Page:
Honolulu LED street light conversion to drastically reduce energy usage while brightening neighborhoods

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A city of Honolulu program that has converted approximately 53,000 street lights to LED lamps is almost complete according to city officials.

The public-private project teamed with Johnson Controls at the cost of $46.6 million including construction, financing warranty, and networking over 10 years.

The city says that the savings energetically and economically will be dramatic.

It’s a 60% energy savings from these. Honolulu Mayor Kirk Caldwell said.

“We thought it would be about 40%, but we found out it’s a 60% energy savings which means it’s nearly 17 million kilowatt-hours of electricity that’s being saved every year and that’s the equivalent of electric consumption of 2,800 homes on Oahu.”

Estimates have the savings from the decreased electric use at $5 million per year. LED bulbs also have a life span of an estimated 20-30 years. The former street light bulbs only lasted 2-3 years. The City says that taxpayer money will be also be saved from maintenance.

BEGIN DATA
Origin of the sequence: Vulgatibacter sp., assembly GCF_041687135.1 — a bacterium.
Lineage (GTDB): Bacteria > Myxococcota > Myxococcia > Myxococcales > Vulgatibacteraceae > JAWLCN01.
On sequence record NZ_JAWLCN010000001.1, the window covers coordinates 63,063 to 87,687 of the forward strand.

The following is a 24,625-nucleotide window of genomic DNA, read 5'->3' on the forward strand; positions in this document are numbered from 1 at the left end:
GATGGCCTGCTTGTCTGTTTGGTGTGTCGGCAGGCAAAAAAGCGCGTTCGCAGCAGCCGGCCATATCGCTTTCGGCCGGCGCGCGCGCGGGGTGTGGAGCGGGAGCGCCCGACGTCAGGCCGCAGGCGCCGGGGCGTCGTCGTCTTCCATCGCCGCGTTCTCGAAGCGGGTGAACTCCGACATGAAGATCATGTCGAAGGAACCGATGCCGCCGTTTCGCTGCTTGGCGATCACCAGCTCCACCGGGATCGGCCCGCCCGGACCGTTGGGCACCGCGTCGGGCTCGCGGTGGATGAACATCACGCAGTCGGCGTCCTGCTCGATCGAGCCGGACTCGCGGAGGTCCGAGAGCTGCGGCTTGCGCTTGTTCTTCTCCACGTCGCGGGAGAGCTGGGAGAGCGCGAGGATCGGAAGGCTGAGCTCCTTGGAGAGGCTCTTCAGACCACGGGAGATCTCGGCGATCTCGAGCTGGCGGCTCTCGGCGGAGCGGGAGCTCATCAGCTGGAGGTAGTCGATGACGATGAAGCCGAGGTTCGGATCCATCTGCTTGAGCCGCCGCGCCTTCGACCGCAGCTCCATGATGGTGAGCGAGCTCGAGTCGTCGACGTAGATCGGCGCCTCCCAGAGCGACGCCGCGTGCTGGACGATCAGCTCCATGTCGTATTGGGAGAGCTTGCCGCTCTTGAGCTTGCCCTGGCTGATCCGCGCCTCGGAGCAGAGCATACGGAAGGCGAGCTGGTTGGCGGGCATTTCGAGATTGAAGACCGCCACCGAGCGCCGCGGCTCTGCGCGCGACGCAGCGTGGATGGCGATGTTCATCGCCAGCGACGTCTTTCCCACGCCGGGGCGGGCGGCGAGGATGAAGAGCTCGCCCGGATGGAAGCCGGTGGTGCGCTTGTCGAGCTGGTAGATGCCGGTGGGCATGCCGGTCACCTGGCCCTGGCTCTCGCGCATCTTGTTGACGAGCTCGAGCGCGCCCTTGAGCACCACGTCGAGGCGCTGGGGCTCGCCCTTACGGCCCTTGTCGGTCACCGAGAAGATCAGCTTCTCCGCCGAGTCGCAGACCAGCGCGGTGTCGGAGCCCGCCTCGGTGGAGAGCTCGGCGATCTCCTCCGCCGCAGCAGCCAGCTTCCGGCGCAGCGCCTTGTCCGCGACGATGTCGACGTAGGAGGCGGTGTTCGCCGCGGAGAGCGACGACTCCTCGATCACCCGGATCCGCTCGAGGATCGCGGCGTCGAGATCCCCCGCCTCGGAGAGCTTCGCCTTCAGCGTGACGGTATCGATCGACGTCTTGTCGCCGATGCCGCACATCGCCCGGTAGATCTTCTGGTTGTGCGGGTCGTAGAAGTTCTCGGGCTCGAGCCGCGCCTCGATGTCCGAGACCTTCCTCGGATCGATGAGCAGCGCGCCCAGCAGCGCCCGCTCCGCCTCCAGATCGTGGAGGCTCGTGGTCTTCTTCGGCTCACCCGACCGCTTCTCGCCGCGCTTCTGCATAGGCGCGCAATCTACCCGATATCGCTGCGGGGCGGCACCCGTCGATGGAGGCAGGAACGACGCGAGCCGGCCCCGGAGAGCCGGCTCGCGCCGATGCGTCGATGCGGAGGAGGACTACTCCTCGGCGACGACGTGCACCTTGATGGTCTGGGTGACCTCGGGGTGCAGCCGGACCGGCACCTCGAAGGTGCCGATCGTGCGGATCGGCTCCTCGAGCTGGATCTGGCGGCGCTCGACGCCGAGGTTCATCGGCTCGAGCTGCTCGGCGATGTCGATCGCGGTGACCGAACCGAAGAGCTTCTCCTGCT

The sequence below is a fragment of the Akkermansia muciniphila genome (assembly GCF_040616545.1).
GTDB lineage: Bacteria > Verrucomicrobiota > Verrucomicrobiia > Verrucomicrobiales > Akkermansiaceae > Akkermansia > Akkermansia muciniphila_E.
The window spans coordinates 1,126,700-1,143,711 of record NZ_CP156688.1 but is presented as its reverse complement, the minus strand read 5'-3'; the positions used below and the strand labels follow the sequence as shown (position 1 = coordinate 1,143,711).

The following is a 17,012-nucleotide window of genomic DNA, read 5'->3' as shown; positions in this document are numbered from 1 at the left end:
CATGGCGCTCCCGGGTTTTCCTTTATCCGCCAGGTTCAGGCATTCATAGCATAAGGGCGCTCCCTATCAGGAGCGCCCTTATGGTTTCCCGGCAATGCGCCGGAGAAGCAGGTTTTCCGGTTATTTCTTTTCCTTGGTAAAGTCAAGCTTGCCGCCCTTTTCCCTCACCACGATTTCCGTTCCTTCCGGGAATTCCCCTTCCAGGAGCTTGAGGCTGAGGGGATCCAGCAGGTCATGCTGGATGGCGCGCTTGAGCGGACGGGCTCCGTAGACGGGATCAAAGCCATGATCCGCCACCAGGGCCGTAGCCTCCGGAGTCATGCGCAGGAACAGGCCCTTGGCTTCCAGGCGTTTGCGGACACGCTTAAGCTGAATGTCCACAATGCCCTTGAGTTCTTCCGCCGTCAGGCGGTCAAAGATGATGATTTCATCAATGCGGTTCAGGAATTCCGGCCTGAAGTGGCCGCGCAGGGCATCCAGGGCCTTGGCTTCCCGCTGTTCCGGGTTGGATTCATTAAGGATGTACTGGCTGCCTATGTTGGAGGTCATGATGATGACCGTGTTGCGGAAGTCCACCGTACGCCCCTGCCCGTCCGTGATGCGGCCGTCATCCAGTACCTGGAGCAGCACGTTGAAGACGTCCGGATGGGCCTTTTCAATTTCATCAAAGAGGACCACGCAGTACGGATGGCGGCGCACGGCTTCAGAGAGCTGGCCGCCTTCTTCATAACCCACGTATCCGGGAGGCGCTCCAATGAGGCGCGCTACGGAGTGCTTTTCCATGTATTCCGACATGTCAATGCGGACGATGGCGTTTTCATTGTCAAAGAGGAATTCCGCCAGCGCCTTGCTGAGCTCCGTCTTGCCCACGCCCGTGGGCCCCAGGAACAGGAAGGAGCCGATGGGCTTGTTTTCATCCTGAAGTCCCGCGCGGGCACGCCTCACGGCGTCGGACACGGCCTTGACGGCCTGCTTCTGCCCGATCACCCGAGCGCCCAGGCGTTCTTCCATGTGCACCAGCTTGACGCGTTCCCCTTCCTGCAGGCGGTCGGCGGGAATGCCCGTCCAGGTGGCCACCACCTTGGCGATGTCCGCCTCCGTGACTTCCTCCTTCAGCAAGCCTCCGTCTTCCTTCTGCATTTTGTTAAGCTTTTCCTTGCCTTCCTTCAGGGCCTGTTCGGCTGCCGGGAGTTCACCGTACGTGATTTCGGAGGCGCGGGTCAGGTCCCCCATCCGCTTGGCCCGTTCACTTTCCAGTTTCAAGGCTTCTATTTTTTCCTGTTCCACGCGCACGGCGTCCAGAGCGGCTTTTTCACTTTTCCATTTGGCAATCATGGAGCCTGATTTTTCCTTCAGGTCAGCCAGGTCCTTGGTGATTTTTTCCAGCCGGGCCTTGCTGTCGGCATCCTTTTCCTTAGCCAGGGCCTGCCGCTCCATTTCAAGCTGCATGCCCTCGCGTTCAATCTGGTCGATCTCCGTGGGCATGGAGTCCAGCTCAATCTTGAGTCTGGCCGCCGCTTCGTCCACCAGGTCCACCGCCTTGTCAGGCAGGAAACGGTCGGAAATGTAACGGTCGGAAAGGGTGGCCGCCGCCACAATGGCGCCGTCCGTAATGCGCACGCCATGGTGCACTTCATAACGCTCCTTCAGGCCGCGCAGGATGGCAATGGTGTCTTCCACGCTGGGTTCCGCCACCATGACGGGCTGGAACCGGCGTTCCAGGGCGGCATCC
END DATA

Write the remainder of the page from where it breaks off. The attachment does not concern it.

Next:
“LED lighting is more energy-efficient, makes our streets safer, and this new infrastructure allows us to better direct light so we are not disturbing wildlife like shearwaters. This is an example of a public-private partnership that really works.” Mayor Caldwell added.

Caldwell was presented a check today at a press conference from Hawaii Energy with a rebate of $1,922,002.

The temperature of the lights is set to 3000K in residential areas and a brighter 4000K on major roadways and some mixed commercial districts.

Lights are also designed to be more focused on roadways through a flat glass lens and an internal reflector system. The city can remotely manage the lights on a group or individual basis.

The energy efficiency is also designed to help fight the city’s carbon emissions.

“Most people don’t realize that energy efficiency can get us half-way to the CO2 reductions that we need to achieve to reach our climate goals, and this project will reduce 300,000 tons of CO2 over the life of the streetlights.”   said Hawai‘i Energy Executive Director Brian Kealoha.

The project began construction in late November of 2017. The city still has approximately 70 bulbs to convert.

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